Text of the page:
State needs to fix policy or we are out - corporate India
With the rupee declining fast this year, the clamor to fix India's economic policies now came with a threat. In a report by Reuters, India's corporate titans were said to be pushing the national government to make policy changes or face abandonment.
Entrepreneur Kiran Mazumdar-Shaw did not wait for the Indian government to respond. Mazumdar-Shaw, who is among the most powerful women ranked by Forbes news magazine, would be placing a USD200 million investment in a Malaysian manufacturing plant for her firm, Biocon Ltd. In an interview with Reuters, Mazumdar-Shaw said, "We don't have enough power, we don't have enough water. So some of these projects where we need water and power, I will do it in Malaysia because that's where it is abundant." Mazumdar-Shaw was among the many of India's top entrepreneurs who had been frustrated with policymakers who failed to work on economic reforms in the past 10 years.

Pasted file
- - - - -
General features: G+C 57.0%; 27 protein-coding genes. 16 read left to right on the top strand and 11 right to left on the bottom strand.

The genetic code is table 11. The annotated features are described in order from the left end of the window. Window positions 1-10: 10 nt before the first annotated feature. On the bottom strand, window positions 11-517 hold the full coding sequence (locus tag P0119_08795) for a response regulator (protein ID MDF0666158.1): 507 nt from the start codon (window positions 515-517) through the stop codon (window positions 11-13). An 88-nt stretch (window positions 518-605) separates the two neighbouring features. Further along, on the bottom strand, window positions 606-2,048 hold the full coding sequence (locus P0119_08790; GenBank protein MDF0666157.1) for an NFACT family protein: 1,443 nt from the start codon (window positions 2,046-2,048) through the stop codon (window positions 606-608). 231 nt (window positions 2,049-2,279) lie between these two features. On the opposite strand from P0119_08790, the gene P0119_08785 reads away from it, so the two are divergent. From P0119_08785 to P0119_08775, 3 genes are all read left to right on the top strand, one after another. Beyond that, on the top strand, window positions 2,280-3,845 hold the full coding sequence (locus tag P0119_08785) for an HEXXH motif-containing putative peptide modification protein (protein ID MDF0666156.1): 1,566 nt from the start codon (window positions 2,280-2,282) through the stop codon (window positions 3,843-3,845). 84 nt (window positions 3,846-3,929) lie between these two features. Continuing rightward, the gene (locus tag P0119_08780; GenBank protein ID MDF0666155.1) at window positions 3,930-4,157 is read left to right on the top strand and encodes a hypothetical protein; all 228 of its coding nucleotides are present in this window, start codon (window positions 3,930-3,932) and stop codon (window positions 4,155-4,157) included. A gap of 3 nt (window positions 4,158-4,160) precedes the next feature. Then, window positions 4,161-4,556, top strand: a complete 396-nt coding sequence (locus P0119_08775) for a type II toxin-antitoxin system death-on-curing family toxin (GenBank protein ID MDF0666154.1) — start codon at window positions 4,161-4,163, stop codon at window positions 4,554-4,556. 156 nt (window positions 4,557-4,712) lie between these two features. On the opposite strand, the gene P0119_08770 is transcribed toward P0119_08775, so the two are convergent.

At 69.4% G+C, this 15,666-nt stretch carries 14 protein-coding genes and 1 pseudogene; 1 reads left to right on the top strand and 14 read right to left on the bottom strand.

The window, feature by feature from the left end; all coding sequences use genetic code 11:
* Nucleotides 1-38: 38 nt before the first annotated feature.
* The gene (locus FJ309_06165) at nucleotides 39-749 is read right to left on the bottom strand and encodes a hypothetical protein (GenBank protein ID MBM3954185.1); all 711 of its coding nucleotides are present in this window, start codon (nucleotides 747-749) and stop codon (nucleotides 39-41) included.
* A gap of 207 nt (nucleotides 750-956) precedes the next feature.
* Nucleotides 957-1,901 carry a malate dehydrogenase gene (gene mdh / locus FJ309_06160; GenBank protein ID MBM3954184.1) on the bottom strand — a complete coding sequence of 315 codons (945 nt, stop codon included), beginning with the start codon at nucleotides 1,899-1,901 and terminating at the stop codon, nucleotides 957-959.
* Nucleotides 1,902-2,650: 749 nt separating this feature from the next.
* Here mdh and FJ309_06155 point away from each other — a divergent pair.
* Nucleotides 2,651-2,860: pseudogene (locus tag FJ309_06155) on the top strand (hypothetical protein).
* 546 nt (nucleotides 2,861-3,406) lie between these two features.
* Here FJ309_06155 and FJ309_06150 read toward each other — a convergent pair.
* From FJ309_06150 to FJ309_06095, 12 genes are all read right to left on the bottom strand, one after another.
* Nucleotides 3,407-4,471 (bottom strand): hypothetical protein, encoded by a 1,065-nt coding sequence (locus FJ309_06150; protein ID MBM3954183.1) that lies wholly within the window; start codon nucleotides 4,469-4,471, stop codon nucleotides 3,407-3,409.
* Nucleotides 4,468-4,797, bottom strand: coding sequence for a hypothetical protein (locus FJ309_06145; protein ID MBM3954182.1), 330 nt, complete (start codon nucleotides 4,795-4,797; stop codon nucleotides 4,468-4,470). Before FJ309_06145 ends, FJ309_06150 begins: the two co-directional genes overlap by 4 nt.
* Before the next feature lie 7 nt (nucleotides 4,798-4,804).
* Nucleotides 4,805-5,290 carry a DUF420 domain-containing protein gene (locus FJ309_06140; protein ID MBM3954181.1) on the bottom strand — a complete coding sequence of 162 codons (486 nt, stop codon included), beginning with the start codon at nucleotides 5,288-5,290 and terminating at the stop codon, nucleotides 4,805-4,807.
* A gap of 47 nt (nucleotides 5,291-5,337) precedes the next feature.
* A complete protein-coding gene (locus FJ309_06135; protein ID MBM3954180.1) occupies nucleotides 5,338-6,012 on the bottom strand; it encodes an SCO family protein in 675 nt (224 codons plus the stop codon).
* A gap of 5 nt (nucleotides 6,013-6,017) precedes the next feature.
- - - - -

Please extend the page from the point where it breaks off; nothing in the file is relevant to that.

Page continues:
The descent of the rupee was supposedly caused by events stemming from investments that had left India. In late August, the rupee recorded to a low 68.85 per dollar, a 20% dive from the end of last year. The country has since pledged its gold reserves for international loans. Moreover, economic growth decreased to less than 5% in six years.
In efforts to curb the rupee dive, India's central bank reduced offshore investment limit of companies from 400% to 100%. However, leading Indian scientist and chairman of Cipla Yusuf Hamied said, "The government has to give us infrastructure - not for a day, not for six months - there has to be long-term infrastructure, policies that are sustainable so that we can then also plan accordingly." Hamied's company had since expanded his company to North Africa.